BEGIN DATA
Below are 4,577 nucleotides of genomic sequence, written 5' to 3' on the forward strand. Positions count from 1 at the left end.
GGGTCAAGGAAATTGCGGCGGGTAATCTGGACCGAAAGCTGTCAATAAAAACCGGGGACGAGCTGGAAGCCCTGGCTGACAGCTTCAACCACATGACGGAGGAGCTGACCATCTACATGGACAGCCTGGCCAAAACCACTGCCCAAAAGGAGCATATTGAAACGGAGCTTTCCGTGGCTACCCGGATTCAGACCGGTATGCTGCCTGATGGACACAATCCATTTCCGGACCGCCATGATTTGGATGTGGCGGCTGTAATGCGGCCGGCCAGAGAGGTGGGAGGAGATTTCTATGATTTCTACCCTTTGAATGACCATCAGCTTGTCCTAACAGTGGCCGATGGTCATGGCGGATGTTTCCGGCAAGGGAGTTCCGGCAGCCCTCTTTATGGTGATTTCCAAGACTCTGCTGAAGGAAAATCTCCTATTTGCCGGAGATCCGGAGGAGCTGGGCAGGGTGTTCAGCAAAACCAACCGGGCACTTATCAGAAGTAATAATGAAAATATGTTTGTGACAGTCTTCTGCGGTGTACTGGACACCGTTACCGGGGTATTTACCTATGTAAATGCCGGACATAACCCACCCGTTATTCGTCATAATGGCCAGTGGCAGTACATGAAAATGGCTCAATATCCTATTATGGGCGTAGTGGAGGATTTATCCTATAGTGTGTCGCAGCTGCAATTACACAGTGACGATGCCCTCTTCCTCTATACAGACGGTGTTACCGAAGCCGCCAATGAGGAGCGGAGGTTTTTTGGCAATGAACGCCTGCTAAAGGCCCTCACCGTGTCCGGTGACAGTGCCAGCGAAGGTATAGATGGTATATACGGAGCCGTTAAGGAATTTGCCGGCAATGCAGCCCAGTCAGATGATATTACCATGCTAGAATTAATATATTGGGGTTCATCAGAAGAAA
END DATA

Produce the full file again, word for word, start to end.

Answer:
Below are 4,577 nucleotides of genomic sequence, written 5' to 3' on the forward strand. Positions count from 1 at the left end.
GGGTCAAGGAAATTGCGGCGGGTAATCTGGACCGAAAGCTGTCAATAAAAACCGGGGACGAGCTGGAAGCCCTGGCTGACAGCTTCAACCACATGACGGAGGAGCTGACCATCTACATGGACAGCCTGGCCAAAACCACTGCCCAAAAGGAGCATATTGAAACGGAGCTTTCCGTGGCTACCCGGATTCAGACCGGTATGCTGCCTGATGGACACAATCCATTTCCGGACCGCCATGATTTGGATGTGGCGGCTGTAATGCGGCCGGCCAGAGAGGTGGGAGGAGATTTCTATGATTTCTACCCTTTGAATGACCATCAGCTTGTCCTAACAGTGGCCGATGGTCATGGCGGATGTTTCCGGCAAGGGAGTTCCGGCAGCCCTCTTTATGGTGATTTCCAAGACTCTGCTGAAGGAAAATCTCCTATTTGCCGGAGATCCGGAGGAGCTGGGCAGGGTGTTCAGCAAAACCAACCGGGCACTTATCAGAAGTAATAATGAAAATATGTTTGTGACAGTCTTCTGCGGTGTACTGGACACCGTTACCGGGGTATTTACCTATGTAAATGCCGGACATAACCCACCCGTTATTCGTCATAATGGCCAGTGGCAGTACATGAAAATGGCTCAATATCCTATTATGGGCGTAGTGGAGGATTTATCCTATAGTGTGTCGCAGCTGCAATTACACAGTGACGATGCCCTCTTCCTCTATACAGACGGTGTTACCGAAGCCGCCAATGAGGAGCGGAGGTTTTTTGGCAATGAACGCCTGCTAAAGGCCCTCACCGTGTCCGGTGACAGTGCCAGCGAAGGTATAGATGGTATATACGGAGCCGTTAAGGAATTTGCCGGCAATGCAGCCCAGTCAGATGATATTACCATGCTAGAATTAATATATTGGGGTTCATCAGAAGAAA